Facebook, like an old "friend" from high school who wants to get coffee and catch up some time, wishes it knew more about your personal life. At least, that's according to a couple of reports this week outlining a sharp decline in "original," personal posts from its users, and what Facebook is trying to do to reverse the trend. According to the Information, sharing across Facebook dropped about 5 percent year over year as of mid-2015. But that includes personal stuff such as engagement announcements, baby pictures or vacation photos as well as links to content that's already public, such as news articles. And personal sharing has dropped 21 percent year over year, the Information reported.
WhatsApp, one of the world's most popular messaging applications, has temporarily agreed not to share personal information from its European Union-based users with its parent company Facebook. The agreement, made with the United Kingdom's Information Commissioner's Office (ICO), will prevent WhatsApp from sharing any personal information with Facebook until both companies can sufficiently comply with the General Data Protection Regulation (GDPR), set to go into effect in May.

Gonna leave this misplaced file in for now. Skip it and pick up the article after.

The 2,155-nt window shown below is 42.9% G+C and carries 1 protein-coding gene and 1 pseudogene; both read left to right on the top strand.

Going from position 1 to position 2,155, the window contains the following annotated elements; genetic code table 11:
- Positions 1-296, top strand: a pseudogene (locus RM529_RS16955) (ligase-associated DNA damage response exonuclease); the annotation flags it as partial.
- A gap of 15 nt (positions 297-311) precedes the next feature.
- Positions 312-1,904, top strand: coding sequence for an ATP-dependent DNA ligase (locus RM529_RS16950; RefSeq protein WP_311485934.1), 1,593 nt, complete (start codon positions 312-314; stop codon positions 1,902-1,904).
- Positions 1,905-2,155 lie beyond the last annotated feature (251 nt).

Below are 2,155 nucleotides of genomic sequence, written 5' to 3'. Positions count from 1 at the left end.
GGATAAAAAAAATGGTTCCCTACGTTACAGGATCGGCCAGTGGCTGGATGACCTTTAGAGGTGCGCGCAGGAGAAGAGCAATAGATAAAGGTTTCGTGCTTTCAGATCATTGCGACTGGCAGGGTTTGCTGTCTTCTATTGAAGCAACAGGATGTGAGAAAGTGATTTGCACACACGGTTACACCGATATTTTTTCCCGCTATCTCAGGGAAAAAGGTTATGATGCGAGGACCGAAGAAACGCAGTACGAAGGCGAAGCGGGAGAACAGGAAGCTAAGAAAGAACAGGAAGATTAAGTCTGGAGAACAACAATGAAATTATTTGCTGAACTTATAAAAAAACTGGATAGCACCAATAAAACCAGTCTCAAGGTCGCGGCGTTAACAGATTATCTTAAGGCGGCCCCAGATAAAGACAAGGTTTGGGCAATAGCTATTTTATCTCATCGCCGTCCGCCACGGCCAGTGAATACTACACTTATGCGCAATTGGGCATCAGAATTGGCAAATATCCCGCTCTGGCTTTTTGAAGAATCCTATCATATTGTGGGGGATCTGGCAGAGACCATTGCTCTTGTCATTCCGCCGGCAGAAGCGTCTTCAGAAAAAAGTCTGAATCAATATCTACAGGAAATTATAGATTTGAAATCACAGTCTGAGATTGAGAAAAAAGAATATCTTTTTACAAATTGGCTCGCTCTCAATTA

The Ministry of Trade, Economy and Industry might set up a system to allow consumers to obtain their personal data, such as online shopping records and smartphone location-tracking data, from businesses in an electronic format, informed sources said. The system would also allow people to sell their data to other companies. At present, consumers can retrieve their personal data in a written format, in principle. The ministry thinks the new system will help increase requests for personal data disclosure and promote personal data transfers between businesses. Any improvement in the marketability of personal data is expected to help companies develop new products and services, such as automobile insurance policies that can be especially tailored to particular drivers, based on their driving data.
The government plans to draw up guidelines by the end of March aimed at getting companies to make more use of personal data such as customers' buying history. The guidelines are expected to include rules for protecting individual rights, informed sources said. Through the guidelines, the government aims to pave the way for creating private-sector services designed to manage such data, the sources said. The government has been trying to promote commercial use of personal information. But the effort has made little progress due partly to the personal information protection law, which includes a complicated process for obtaining data use permission.